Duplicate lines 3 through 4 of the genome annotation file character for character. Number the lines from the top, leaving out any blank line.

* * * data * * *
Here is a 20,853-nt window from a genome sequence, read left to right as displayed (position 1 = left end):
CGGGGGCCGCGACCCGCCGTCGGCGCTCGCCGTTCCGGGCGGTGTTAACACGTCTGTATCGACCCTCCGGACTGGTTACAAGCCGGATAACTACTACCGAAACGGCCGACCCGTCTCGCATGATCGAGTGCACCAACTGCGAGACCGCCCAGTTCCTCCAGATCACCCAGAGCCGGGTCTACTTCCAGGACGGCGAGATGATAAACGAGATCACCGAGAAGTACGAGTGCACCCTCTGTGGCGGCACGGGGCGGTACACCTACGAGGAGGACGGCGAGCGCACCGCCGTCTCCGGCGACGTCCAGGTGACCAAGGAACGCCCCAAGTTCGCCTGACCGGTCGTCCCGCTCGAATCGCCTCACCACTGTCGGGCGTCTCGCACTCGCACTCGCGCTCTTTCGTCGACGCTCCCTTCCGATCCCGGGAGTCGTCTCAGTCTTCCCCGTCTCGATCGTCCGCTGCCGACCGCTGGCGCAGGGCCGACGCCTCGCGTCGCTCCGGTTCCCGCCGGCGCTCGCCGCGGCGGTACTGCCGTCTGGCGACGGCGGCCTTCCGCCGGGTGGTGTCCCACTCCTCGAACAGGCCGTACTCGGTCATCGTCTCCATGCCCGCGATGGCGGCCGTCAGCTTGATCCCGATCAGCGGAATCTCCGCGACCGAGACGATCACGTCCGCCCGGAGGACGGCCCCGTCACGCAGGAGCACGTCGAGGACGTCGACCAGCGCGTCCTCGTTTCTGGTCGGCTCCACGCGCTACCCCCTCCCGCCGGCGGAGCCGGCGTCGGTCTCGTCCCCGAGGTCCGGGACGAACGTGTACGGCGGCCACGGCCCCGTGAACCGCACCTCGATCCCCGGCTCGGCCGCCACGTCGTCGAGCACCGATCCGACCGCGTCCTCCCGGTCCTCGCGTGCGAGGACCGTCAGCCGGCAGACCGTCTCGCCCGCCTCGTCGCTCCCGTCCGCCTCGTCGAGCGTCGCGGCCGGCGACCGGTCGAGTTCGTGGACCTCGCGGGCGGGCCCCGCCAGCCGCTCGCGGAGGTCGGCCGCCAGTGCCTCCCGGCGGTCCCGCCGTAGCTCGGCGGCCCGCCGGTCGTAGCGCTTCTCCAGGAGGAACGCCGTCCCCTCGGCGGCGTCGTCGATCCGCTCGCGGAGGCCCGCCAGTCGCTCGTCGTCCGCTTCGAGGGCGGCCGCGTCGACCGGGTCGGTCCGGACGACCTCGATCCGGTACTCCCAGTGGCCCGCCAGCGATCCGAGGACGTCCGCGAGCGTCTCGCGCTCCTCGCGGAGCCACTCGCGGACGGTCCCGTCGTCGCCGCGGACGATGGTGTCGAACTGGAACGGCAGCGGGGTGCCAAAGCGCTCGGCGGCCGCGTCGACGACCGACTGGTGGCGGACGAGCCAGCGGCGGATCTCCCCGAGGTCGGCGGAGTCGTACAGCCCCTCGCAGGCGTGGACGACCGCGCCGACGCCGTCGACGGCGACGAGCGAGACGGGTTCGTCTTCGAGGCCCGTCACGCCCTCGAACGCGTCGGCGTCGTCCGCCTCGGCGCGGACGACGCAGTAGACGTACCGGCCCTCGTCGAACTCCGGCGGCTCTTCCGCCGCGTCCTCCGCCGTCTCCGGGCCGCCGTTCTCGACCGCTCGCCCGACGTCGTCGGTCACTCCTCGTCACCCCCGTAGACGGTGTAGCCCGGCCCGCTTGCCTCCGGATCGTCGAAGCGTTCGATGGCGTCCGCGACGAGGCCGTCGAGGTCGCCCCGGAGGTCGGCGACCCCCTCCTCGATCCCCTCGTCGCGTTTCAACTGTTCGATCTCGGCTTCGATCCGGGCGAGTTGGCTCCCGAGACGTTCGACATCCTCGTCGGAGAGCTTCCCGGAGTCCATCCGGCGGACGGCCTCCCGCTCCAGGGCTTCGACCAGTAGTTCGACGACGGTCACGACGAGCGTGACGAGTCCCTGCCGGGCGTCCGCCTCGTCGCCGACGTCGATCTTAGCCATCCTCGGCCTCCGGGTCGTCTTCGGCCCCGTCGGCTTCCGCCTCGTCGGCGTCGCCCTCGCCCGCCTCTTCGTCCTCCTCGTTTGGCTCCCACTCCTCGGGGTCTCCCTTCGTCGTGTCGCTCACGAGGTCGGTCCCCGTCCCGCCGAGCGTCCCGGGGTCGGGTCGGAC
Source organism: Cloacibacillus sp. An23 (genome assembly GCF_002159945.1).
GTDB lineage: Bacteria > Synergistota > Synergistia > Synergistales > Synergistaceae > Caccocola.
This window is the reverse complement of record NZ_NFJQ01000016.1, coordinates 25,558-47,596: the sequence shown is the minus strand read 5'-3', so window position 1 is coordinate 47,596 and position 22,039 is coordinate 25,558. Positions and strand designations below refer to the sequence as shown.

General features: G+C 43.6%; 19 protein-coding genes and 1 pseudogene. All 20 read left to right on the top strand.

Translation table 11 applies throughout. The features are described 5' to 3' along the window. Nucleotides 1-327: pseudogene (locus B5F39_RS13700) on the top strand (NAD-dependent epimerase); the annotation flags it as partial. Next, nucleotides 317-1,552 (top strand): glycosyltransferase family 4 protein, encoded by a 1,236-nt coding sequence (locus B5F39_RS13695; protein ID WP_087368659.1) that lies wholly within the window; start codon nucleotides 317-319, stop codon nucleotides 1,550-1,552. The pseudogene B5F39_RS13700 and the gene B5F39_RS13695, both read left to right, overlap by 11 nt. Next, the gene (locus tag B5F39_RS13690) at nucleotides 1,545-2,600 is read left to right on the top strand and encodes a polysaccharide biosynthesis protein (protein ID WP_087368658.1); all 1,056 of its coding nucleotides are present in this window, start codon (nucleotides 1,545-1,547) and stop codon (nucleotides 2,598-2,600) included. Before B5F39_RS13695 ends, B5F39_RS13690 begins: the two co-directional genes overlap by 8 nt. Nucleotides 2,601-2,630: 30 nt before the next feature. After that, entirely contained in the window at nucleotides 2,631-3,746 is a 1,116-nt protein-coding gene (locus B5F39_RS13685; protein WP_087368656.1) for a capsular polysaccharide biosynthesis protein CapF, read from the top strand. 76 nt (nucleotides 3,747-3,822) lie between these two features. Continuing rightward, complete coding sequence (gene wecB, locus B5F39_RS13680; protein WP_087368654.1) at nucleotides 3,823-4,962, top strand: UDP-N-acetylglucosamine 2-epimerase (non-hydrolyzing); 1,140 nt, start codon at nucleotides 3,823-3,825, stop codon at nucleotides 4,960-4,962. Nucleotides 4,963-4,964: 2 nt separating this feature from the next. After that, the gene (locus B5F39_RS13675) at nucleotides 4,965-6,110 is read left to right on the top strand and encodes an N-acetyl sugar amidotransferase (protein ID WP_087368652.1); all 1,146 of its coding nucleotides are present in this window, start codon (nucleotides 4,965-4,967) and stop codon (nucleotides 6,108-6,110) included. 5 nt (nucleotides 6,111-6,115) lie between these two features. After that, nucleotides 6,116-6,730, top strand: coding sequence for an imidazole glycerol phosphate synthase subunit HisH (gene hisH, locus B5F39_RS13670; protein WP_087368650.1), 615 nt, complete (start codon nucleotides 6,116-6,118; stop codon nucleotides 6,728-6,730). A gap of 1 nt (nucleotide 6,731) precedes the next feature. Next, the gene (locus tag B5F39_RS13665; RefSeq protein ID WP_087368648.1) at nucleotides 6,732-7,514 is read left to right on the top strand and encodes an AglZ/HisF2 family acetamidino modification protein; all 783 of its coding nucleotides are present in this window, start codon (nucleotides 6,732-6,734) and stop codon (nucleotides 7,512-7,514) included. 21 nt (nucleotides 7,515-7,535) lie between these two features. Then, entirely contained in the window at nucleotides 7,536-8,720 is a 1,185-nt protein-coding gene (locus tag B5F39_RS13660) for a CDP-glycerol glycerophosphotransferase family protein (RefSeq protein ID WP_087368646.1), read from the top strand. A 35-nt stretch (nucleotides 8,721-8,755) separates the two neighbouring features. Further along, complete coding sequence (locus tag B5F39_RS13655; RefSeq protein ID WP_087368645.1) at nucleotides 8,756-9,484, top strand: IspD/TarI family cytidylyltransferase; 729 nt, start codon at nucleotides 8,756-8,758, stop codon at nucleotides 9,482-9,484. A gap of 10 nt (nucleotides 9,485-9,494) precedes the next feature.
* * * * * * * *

Source organism: Cloacibacillus sp. An23 (genome assembly GCF_002159945.1).
GTDB lineage: Bacteria > Synergistota > Synergistia > Synergistales > Synergistaceae > Caccocola.